Modelling suppressed and active convection.

    Comparing a numerical weather prediction, cloud-resolving, single-column model
    Abstract This paper describes the design of and basic results from a case study to compare simulations of convection over the Tropical West Pacific. Simulations are carried out using a cloud-resolving model (CRM), a global numerical weather prediction (NWP) model and a single-column version of the NWP model (SCM). The experimental design for each model type is discussed and then results are compared. The periods simulated each include a regime with strong convective activity, a much more suppressed regime with far less convection, as well as the transition between these regimes. The description of the design and basic results from this study are given in some detail, as a study including all these model types is relatively new. Comparing the local forcing due to the dynamics in the NWP model with the observed forcing used to drive the CRM and SCM it is found that there is good agreement for one period chosen but significant differences for another. This is also seen in fields such as rain rate and top-of-atmosphere radiation. Using the period with good agreement we are able to identify examples of biases in the NWP model that are also reproduced in the SCM. Also discussed are examples of biases in the NWP simulation that are not reproduced in the SCM. It is suggested that understanding which biases in the SCM are consistent with the full NWP model can help focus the use of an SCM in this framework. © Crown Copyright 2007. Reproduced with the permission of the Controller of HMSO. Published by John Wiley & Sons, Ltd [source]

    Effects of data selection and error specification on the assimilation of AIRS data,

    J. Joiner
    Abstract The Atmospheric InfraRed Sounder (AIRS), flying aboard NASA's Aqua satellite with the Advanced Microwave Sounding Unit-A (AMSU-A) and four other instruments, has been providing data for use in numerical weather prediction and data assimilation systems for over three years. The full AIRS data set is currently not transmitted in near-real-time to the prediction/assimilation centres. Instead, data sets with reduced spatial and spectral information are produced and made available within three hours of the observation time. In this paper, we evaluate the use of different channel selections and error specifications. We achieve significant positive impact from the Aqua AIRS/AMSU-A combination during our experimental time period of January 2003. The best results are obtained using a set of 156 channels that do not include any in the H2O band between 1080 and 2100 cm,1. The H2O band channels have a large influence on both temperature and humidity analyses. If observation and background errors are not properly specified, the partitioning of temperature and humidity information from these channels will not be correct, and this can lead to a degradation in forecast skill. Therefore, we suggest that it is important to focus on background error specification in order to maximize the impact from AIRS and similar instruments. In addition, we find that changing the specified channel errors has a significant effect on the amount of data that enters the analysis as a result of quality control thresholds that are related to the errors. However, moderate changes to the channel errors do not significantly impact forecast skill with the 156 channel set. We also examine the effects of different types of spatial data reduction on assimilated data sets and NWP forecast skill. Whether we pick the centre or the warmest AIRS pixel in a 3 × 3 array affects the amount of data ingested by the analysis but does not have a statistically significant impact on the forecast skill. Copyright © Published in 2007 by John Wiley & Sons, Ltd. [source]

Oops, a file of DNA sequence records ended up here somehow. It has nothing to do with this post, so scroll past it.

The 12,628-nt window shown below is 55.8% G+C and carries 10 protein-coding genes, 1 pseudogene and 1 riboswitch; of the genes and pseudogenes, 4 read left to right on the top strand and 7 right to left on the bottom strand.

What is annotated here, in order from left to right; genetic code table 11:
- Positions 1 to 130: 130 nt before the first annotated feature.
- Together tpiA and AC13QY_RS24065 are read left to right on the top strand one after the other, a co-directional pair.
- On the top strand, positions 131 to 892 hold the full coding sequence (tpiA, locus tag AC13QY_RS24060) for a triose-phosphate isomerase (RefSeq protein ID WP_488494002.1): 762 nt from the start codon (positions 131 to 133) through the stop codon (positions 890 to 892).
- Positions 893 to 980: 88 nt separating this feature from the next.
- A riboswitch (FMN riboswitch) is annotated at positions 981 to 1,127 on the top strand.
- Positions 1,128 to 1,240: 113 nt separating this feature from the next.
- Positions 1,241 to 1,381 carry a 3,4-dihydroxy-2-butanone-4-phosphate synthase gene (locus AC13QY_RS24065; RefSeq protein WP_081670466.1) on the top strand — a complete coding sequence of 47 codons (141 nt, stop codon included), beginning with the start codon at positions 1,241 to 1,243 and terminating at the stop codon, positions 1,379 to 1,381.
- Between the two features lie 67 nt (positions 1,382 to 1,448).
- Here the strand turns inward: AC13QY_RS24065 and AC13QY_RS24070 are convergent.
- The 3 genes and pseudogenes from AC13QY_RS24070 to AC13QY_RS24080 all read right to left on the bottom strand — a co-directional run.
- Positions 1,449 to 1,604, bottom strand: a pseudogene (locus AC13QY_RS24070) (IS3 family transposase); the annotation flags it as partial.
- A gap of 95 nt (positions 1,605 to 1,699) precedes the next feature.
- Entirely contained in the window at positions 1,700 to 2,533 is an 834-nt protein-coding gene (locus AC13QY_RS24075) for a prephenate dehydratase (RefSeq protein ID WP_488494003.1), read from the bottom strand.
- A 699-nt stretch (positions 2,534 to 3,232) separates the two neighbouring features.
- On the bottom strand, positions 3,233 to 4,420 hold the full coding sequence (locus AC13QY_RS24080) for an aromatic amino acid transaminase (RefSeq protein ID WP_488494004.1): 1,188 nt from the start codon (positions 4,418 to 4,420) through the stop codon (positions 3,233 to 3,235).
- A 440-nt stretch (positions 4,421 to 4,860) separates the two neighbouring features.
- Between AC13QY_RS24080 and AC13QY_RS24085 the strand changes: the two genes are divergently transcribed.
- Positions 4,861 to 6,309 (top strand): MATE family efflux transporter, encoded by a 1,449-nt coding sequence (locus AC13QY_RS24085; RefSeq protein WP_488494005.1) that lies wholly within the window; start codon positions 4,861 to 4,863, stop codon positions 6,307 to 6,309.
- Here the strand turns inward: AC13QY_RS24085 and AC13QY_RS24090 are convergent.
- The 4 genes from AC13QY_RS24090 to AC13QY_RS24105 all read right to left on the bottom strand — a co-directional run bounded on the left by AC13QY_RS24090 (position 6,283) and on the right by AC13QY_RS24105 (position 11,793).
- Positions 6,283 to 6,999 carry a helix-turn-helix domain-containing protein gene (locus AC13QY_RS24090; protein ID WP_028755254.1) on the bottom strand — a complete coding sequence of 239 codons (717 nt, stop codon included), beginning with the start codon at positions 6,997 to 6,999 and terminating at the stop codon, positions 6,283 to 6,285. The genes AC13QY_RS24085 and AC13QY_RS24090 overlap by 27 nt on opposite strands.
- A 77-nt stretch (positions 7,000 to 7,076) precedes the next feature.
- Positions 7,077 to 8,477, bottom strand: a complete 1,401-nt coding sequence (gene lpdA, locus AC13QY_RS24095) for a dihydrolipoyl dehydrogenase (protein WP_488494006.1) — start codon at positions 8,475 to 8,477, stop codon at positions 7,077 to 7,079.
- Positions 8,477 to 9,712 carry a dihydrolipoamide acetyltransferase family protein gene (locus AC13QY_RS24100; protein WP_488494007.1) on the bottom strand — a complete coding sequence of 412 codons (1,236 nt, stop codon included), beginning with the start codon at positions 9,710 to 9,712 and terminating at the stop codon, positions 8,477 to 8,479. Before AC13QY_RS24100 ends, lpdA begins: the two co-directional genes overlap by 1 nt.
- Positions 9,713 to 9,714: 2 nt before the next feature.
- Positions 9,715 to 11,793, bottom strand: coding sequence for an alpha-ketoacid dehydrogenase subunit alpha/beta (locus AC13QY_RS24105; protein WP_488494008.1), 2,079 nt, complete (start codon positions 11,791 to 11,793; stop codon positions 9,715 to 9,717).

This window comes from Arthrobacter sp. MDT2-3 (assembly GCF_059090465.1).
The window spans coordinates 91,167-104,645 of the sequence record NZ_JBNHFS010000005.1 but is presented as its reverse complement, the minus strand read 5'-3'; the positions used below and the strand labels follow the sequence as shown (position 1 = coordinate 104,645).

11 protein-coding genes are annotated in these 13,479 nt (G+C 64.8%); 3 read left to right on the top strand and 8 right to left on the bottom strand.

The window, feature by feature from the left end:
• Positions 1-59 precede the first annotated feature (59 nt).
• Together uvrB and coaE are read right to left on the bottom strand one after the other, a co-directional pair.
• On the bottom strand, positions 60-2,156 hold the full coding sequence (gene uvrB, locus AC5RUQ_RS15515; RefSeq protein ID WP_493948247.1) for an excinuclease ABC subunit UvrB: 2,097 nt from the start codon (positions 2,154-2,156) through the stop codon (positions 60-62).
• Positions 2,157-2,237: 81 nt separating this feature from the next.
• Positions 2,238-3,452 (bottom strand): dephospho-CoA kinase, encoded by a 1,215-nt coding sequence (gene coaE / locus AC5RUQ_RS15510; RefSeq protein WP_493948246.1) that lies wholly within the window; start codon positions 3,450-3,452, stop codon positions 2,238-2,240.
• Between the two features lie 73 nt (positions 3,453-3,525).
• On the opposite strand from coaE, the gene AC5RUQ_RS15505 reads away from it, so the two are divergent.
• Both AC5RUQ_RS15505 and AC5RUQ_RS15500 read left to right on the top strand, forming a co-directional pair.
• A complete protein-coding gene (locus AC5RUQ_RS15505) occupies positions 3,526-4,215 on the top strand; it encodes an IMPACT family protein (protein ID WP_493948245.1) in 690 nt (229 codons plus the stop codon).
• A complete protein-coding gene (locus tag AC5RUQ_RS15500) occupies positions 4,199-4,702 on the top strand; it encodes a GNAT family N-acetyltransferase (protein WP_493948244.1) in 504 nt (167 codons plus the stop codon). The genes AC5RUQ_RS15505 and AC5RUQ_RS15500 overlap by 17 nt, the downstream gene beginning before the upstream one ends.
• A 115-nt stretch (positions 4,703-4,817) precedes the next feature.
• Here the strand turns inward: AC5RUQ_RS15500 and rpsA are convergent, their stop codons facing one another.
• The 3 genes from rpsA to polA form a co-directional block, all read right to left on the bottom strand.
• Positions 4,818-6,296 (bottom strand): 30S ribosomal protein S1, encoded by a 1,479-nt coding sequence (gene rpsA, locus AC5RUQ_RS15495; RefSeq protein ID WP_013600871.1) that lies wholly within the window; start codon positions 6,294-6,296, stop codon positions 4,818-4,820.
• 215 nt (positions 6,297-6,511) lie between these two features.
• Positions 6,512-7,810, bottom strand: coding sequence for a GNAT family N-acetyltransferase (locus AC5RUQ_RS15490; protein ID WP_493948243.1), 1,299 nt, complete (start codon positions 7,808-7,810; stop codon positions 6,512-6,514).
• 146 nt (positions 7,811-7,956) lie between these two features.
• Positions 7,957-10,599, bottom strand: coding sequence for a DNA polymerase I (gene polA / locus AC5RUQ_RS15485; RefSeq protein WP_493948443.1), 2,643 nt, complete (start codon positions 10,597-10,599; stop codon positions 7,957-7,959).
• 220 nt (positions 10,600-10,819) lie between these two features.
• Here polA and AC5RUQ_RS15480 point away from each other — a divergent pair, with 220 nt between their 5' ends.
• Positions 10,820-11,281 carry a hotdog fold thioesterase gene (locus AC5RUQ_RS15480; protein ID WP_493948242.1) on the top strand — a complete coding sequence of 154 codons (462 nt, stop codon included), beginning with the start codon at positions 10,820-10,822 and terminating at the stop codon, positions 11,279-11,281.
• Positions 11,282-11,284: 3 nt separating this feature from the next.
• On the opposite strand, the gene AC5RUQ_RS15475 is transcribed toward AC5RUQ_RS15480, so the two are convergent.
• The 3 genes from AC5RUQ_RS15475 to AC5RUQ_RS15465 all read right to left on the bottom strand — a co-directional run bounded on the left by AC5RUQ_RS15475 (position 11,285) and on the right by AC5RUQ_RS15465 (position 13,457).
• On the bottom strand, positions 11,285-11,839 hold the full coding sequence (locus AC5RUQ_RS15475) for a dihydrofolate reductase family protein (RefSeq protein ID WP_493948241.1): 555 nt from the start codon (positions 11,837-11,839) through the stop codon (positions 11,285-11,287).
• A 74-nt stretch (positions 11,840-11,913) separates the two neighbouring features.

Fibonacci grids: A novel approach to global modelling

    Richard Swinbank
    Abstract Recent years have seen a resurgence of interest in a variety of non-standard computational grids for global numerical prediction. The motivation has been to reduce problems associated with the converging meridians and the polar singularities of conventional regular latitude,longitude grids. A further impetus has come from the adoption of massively parallel computers, for which it is necessary to distribute work equitably across the processors; this is more practicable for some non-standard grids. Desirable attributes of a grid for high-order spatial finite differencing are: (i) geometrical regularity; (ii) a homogeneous and approximately isotropic spatial resolution; (iii) a low proportion of the grid points where the numerical procedures require special customization (such as near coordinate singularities or grid edges); (iv) ease of parallelization. One family of grid arrangements which, to our knowledge, has never before been applied to numerical weather prediction, but which appears to offer several technical advantages, are what we shall refer to as ,Fibonacci grids'. These grids possess virtually uniform and isotropic resolution, with an equal area for each grid point. There are only two compact singular regions on a sphere that require customized numerics. We demonstrate the practicality of this type of grid in shallow-water simulations, and discuss the prospects for efficiently using these frameworks in three-dimensional weather prediction or climate models. © Crown copyright, 2006. Royal Meteorological Society [source]